Amber Hayes is a very active part of the Kootenay business scene and has been named one of 2014’s Influential Women in Business
Amber Hayes has a lot on her business plate. She’s program manager with the Basin Business Advisors Program and does business coaching with the Kootenay Association for Science and Technology (KAST). On top of all that Hayes describes herself as a serial entrepreneur and has had/currently has a number of businesses. Her latest venture, C3PrO, was started with two other co-founders. The company operates as a community contribution corporation (C3). This is a new type of company structure in British Columbia that mandates a donation of 60 per cent of profit dividends back to a community. With an abundance of experience, Hayes had lots to say to Kootenay Business regarding her Influential Women in Business award win in the West Kootenay.
Tell me about C3PrO.
The type of programming that we’re doing is we are launching a crowd-funding program that will support local communities and fundraising as well as startups and fundraising. Our new main platform, Basin Crowdsource, will provide fundraising options and access to local expertise. The other piece that we provide is we’re bringing together expertise within the Basin region, using the Basin as a pilot area, because there are a lot of highly skilled individuals that live in this area that often work outside of the area, but still have the ability to work with locals. So we’re promoting that as a 100-mile contractor diet. We want to help change how organizations start and grow while supporting local talent. I would invite any of my expertise colleagues out there to contact us to be included.
Why do you think you were considered for the Influential Women in Business award?
I think the nature of the type of work that I do is inherent in supporting a lot of other businesses. I also do a lot of instruction around small business programs and social media and certainly provide a lot of pro bono support, if you will, to different groups and events that are business related, like being a judge at the Selkirk Business students competition.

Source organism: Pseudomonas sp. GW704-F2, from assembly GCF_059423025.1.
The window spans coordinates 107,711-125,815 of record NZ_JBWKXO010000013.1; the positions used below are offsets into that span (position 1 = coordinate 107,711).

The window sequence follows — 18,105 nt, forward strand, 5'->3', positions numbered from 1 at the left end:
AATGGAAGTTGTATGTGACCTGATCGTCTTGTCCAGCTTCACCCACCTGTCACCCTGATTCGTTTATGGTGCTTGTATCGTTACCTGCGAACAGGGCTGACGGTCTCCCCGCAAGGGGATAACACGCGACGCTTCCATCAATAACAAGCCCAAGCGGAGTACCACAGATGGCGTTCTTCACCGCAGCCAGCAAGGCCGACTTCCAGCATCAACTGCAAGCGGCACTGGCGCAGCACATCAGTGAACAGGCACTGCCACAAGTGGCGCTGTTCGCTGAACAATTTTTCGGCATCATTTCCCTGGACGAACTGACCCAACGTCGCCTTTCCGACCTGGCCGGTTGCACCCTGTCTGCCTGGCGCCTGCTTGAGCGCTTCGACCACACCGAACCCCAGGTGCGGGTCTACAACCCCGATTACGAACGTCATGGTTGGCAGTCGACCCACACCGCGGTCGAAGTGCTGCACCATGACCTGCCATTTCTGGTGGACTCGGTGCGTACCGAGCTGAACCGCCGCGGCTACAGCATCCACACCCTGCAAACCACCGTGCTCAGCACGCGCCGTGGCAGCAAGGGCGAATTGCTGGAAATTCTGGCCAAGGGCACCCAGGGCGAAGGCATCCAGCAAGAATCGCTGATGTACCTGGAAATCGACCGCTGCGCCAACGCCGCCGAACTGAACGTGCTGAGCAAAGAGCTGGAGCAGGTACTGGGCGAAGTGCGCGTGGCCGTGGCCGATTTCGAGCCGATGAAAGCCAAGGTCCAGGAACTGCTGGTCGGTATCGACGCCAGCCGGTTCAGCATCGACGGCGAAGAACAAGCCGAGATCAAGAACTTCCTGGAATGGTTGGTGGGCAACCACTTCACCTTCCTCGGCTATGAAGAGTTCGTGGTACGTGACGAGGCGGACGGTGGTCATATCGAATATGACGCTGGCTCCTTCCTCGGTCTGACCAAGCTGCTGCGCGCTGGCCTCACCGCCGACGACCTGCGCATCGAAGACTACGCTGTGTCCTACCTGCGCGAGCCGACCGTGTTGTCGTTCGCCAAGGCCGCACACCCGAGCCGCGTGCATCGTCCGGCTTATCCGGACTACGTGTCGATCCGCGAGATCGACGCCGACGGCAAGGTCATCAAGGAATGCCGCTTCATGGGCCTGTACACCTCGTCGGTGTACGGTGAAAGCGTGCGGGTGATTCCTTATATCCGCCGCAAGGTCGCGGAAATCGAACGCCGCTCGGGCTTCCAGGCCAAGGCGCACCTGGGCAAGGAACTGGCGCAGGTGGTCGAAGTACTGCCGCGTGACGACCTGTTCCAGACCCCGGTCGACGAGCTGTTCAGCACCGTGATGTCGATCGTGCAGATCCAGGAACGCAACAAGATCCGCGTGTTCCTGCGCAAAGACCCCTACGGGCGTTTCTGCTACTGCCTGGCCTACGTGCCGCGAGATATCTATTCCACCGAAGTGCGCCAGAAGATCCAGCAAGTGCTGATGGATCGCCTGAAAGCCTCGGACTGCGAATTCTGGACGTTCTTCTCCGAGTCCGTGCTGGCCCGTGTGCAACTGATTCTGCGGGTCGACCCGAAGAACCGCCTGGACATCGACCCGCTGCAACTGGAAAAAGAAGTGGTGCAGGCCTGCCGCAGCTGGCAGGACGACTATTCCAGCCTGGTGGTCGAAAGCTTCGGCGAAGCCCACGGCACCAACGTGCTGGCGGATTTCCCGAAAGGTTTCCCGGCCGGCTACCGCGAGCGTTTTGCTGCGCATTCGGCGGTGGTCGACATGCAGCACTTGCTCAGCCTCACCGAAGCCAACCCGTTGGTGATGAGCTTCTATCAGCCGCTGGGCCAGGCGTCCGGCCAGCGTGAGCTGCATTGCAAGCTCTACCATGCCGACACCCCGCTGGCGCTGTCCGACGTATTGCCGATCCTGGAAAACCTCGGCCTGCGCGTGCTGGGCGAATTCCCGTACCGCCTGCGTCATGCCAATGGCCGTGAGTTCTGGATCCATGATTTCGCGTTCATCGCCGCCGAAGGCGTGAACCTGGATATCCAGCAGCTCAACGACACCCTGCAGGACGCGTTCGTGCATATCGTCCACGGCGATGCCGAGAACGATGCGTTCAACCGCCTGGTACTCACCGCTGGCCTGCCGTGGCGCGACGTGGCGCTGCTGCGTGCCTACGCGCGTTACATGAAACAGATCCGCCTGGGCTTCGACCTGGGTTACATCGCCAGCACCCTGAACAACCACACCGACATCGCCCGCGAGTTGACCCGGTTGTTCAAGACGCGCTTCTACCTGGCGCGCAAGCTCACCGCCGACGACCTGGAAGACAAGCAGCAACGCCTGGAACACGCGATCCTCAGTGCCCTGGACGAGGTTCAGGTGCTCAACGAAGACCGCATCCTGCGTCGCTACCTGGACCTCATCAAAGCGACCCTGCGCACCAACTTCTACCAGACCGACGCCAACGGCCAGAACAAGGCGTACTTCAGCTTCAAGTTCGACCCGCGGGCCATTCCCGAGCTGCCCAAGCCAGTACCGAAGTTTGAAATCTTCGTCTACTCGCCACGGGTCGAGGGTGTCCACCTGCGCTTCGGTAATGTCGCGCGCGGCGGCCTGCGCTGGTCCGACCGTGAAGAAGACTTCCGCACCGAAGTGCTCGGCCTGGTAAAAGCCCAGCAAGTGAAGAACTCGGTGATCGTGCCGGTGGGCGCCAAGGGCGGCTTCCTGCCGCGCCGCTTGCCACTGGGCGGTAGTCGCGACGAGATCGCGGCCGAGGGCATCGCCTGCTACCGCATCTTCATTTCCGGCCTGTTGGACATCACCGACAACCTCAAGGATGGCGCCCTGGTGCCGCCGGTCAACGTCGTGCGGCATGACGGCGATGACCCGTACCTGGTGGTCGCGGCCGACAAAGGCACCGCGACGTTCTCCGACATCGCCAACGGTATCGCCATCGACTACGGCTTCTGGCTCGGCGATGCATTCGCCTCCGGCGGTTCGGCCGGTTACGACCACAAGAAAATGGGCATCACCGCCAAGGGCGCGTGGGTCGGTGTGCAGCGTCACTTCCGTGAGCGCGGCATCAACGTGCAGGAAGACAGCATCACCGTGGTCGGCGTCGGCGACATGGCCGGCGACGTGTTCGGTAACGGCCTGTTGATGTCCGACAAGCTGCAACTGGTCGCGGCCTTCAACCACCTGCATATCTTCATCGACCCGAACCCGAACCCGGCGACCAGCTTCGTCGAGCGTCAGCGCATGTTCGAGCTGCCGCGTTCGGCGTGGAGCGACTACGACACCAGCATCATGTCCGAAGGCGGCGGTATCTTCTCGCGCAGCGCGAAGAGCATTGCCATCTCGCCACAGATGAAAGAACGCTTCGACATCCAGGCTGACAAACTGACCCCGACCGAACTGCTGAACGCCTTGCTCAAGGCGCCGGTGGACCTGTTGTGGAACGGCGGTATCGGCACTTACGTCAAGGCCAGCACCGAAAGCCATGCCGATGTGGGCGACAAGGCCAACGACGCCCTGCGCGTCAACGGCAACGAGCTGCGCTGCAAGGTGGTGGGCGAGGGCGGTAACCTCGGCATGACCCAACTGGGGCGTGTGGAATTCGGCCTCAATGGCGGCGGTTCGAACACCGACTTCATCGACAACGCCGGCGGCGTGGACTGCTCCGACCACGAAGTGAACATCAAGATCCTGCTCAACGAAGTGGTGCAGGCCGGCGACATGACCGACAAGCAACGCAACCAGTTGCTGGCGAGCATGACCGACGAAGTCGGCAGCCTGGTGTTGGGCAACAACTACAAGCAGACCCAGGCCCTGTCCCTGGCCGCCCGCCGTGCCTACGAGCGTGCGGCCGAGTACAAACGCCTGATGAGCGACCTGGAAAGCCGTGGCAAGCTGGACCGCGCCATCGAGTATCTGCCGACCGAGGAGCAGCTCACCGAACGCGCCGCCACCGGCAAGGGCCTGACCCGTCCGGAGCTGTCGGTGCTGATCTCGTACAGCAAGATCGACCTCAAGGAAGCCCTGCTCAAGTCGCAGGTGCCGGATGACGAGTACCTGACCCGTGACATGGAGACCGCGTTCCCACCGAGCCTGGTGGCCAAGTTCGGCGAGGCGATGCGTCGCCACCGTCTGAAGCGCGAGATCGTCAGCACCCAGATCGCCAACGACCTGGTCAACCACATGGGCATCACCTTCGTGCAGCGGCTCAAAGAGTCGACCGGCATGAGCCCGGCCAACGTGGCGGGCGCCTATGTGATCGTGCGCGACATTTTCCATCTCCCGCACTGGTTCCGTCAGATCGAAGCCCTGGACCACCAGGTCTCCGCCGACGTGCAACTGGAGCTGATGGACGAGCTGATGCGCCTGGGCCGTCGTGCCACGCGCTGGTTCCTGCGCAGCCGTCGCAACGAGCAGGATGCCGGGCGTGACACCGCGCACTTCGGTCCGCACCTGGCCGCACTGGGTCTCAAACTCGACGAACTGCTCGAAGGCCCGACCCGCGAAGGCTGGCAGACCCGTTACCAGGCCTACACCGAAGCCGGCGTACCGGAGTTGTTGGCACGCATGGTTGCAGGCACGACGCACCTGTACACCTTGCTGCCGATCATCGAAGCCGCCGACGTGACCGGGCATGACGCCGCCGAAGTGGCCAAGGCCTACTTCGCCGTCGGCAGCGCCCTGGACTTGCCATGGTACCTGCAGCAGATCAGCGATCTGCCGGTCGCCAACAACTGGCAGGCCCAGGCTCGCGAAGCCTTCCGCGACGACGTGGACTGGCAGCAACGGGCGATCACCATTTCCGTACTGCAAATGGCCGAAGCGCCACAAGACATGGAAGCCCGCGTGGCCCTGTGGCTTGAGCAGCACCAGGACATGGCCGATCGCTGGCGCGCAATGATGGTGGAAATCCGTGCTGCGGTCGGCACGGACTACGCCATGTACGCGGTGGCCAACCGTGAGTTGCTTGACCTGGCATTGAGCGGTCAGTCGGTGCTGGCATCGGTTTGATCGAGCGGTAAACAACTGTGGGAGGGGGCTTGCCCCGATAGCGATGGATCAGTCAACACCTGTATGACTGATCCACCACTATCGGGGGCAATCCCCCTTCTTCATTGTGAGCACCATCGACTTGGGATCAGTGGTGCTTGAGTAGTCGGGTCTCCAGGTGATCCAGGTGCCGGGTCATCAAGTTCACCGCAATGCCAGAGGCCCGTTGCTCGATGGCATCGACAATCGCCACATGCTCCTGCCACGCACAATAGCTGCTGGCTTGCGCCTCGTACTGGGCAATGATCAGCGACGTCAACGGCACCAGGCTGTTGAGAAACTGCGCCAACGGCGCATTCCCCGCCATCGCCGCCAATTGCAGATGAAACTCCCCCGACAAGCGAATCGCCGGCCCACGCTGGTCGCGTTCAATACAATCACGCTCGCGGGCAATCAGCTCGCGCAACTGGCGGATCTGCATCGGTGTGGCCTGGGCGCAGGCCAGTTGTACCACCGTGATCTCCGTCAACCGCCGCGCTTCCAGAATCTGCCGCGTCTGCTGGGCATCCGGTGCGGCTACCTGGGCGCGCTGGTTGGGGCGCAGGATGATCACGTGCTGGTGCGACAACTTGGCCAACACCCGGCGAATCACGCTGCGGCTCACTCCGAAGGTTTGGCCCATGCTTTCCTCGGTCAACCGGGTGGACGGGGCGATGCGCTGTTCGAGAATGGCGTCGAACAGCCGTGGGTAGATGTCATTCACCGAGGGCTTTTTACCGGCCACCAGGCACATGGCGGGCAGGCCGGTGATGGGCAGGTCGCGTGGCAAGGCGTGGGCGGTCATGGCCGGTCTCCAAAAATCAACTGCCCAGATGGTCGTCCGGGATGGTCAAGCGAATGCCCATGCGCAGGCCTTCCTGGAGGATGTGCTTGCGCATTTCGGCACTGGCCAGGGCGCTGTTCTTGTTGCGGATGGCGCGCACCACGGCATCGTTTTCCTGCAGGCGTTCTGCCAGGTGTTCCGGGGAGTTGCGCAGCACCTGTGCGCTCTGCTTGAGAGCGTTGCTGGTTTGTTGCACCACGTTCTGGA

What do you most enjoy about your work?
I think, first, the opportunity to innovate. At heart I’m an innovation specialist/junkie. Certainly in the work I do now, the opportunity to interact and support the growth of businesses in the region. I think it’s critical to the economic development here. And just knowing that I’m a part of mechanisms that help support those businesses is a huge positive in the work that I do.
Can you tell me about how you’ve been personally influenced in business?
I would have to say certainly the mentors that I have. I stress that to other businesses. Some of the more successful people that I know continue to have mentors who share their learning and provide that environment of being supportive.
What advice would you have for a woman who is working towards becoming a business owner?
I would say first of all not to go it alone. There’s often a perception that we need to get to a certain stage before we reach out to ask for assistance or insight. I would say right from the get-go to approach the organizations that are here in the region, or other women who have been successful in business and ask for pointers from them. (Also), sometimes in business we have a tendency to be what I describe as blinded by passion in regard to our business idea. It’s important to spend some time right up front to ensure that, while you love the idea, the idea is actually going to be valid for you, for your goals and for its own purposes. There are great tools and great programs out there, like the KAST and the BBAs (Basin Business Advisors), that can help with that.
What are you looking forward to with the future?
As I’ve matured as an entrepreneur what I look forward to now is continuing to grow the programs that I’m working on. I love program development, so engaging in that, certainly in the role that I have with the Basin Business Advisors. And with an organization like C3PrO I’m very, very excited for the opportunity for organizations to legitimately become more socially innovative and to contribute more to the communities that they’re served by and for. I think as we move forward in the future we’ll see more of these types of models and hopefully growing acceptance of innovation. I have a technology background and an innovation background and I just see the next years as being incredibly exciting in regards to opportunities and changing the way we do business.